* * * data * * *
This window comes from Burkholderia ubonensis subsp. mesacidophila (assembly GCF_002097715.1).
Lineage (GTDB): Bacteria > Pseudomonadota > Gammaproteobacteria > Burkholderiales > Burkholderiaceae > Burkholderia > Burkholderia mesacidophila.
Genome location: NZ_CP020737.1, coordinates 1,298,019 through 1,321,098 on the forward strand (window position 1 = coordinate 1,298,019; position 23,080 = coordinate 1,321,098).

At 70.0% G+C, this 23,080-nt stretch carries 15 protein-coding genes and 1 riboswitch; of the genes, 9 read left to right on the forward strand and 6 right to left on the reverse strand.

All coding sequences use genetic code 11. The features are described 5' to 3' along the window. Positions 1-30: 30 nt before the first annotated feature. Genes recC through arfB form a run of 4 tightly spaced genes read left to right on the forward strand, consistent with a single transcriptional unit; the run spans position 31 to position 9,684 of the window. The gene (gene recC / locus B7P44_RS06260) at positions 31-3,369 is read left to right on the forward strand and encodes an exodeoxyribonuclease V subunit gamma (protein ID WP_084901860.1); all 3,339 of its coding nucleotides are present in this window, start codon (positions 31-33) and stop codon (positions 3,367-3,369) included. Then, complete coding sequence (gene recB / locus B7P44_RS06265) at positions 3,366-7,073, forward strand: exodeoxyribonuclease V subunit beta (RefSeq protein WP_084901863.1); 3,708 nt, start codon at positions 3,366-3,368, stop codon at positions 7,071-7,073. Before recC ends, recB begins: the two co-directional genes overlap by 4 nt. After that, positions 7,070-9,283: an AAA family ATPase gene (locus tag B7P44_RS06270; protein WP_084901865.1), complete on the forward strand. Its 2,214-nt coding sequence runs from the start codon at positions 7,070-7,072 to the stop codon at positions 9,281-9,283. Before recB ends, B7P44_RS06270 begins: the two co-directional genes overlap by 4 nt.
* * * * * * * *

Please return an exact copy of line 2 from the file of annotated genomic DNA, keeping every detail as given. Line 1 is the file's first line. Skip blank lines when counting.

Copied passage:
Lineage (GTDB): Bacteria > Pseudomonadota > Gammaproteobacteria > Burkholderiales > Burkholderiaceae > Burkholderia > Burkholderia mesacidophila.